Let’s admit this- when you attend an interview with the hopes of securing a job, the very first thing you are asked to produce or submit is your resume.
So, what is a resume? It is a document which helps employers quickly understand whether you are a good fit for a job, understand your career objective, and assess the value you would add to the establishment once you are on board.
And why is your resume so important? The sole purpose of the resume is to be your spokesperson – to introduce you to your future employers; to highlight your expertise, skills, qualifications, accomplishments; to showcase your work experience and educational background. Hence it is of the utmost importance to make sure your resume is written in such a way that it helps make a favorable impression on the employer and gets you hired!
You should also consider having multiple versions of your resume – each should be tailored to the job postings you are applying for. The idea is to insert minor tweaks into your resume, customizing it for the role written in the job description.
Here are 7 important tips to writing a great resume:
1. Use The Right Keywords: Most of the companies use an Applicant Tracking System or ATS to collect and scan through resumes. Human resource managers using ATS do not consider resumes which don’t fit the keywords they entered in the job description. So, you should adapt your resume by entering the most appropriate keywords, preferably from the job description. That way there is a greater likelihood of passing the first level of scrutiny and getting called for an interview.
2. Make It Concise, Consistent, Simple, and Easy to Read: The basic principle is that your resume design should be simple and pleasing to the eye of the hiring manager. Use fonts like Arial or Century Gothic with a font size between 10-12. You should carefully check that the format is consistent throughout the resume. It is also advised not to be too verbose since hiring managers don’t spend much time on individual resumes. Put only the most relevant details about yourself and your skills. Conciseness is the key.
3. Highlight Important Accomplishments, Skills, and Experiences: Prioritize important information and drive your employer to the key skills or achievements which are most relevant to the job description. Consider excluding experiences ten years or older unless they are related to the role you are applying for.
4. Include Numbers and Metrics: Employers love to see measurable values. Instead of putting in words and phrases which would otherwise sound vague; for example, instead of “Highly skilled in standardizing processes “, you can quantify it by rephrasing it to “Implemented a standardized process reducing discrepancies by 95%”.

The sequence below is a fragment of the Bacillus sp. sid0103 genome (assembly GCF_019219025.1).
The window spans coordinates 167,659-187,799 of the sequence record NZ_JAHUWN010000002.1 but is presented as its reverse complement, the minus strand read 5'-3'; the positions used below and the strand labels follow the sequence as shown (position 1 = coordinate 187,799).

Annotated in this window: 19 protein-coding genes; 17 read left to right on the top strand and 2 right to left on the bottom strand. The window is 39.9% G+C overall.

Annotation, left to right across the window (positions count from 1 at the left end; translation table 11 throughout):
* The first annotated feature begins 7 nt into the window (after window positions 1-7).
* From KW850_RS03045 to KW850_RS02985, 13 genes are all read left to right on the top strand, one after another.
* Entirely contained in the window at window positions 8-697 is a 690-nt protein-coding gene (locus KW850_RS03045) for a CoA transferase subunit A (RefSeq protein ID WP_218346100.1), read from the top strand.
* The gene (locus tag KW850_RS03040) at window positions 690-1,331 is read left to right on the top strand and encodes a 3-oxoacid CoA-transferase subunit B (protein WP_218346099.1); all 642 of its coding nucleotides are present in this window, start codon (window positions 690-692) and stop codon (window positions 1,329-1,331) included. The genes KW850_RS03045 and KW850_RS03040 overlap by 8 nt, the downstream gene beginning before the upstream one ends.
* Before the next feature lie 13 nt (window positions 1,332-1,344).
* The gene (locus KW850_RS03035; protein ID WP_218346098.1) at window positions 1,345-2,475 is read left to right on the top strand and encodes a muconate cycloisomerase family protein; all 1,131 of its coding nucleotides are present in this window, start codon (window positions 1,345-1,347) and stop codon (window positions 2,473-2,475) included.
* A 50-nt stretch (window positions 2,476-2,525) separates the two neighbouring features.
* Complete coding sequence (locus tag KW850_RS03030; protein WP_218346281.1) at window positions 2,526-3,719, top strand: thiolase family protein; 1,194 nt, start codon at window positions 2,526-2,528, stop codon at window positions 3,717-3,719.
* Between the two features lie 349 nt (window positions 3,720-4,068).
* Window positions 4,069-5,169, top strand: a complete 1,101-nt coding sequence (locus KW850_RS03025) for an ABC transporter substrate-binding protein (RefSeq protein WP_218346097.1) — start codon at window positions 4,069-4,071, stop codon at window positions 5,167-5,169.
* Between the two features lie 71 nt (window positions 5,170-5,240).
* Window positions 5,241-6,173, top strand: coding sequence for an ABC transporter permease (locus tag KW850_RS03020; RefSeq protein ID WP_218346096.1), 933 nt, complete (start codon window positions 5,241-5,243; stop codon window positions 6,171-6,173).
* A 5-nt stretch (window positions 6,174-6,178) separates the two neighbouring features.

5. Go Beyond Your Daily Duties: Hiring managers try to assess a candidate’s overall personality. A laundry list of job duties in the resume usually is not enough. Your enthusiasm and passion for getting things done are what employers seek. Try to incorporate some instances that showcase your emotional intelligence and soft skills.
6. Include Action Words: Very often unintentionally, we use lackluster and trite expressions in our resume which can come off as fluff; for example, ‘professional’, ‘detail oriented’, ‘skilled’. Instead, action words like ‘achieved’, ‘established’, ‘designed’, or ‘executed’ are concrete and sound more confident. Attempt to include brief numbers and metrics about how you ‘improved’ or ‘achieved’ a particular process.
7. Proofread for Errors: It's best to check your resume at least THREE times before you finalize it. Consider getting it checked by another person since we often overlook our own errors. Grammar, typos, spelling, and format errors could prove to be deal breakers for you, depending on the type of job you are seeking. So, ensure that your resume is as error-free as possible, and if you’re applying for a job that requires strong writing skills, your resume should be error-free.
As mentioned, the resume is the first thing that is asked for at the time of job application; but at Daily Work we often find our job seekers struggling to create a good one. At times they are not aware of what makes a good resume, do not have the necessary skills or the means to access information related to job vacancies . It could also be that they have started a resume but are unaware of how to make it an effective job search tool for themselves.
At Daily Work, our Case Managers provide end-to-end assistance when partnering with job seekers to meet their employment goals by building and updating their resumes, helping them prepare for interviews; generally through ongoing conversations. People are encouraged to reflect on and identify their unique capabilities, strengths, and weaknesses so that they are well prepared to move towards the path of stable employment.
We celebrate with our job seekers when they succeed in their employment goals and have a greater sense of confidence – often related to having a strong resume. If you are looking for employment but facing challenges or know someone who is, please contact us to set up an appointment! Or if you are one of those rare individuals who loves creating and editing resumes, reach out to learn about volunteer opportunities.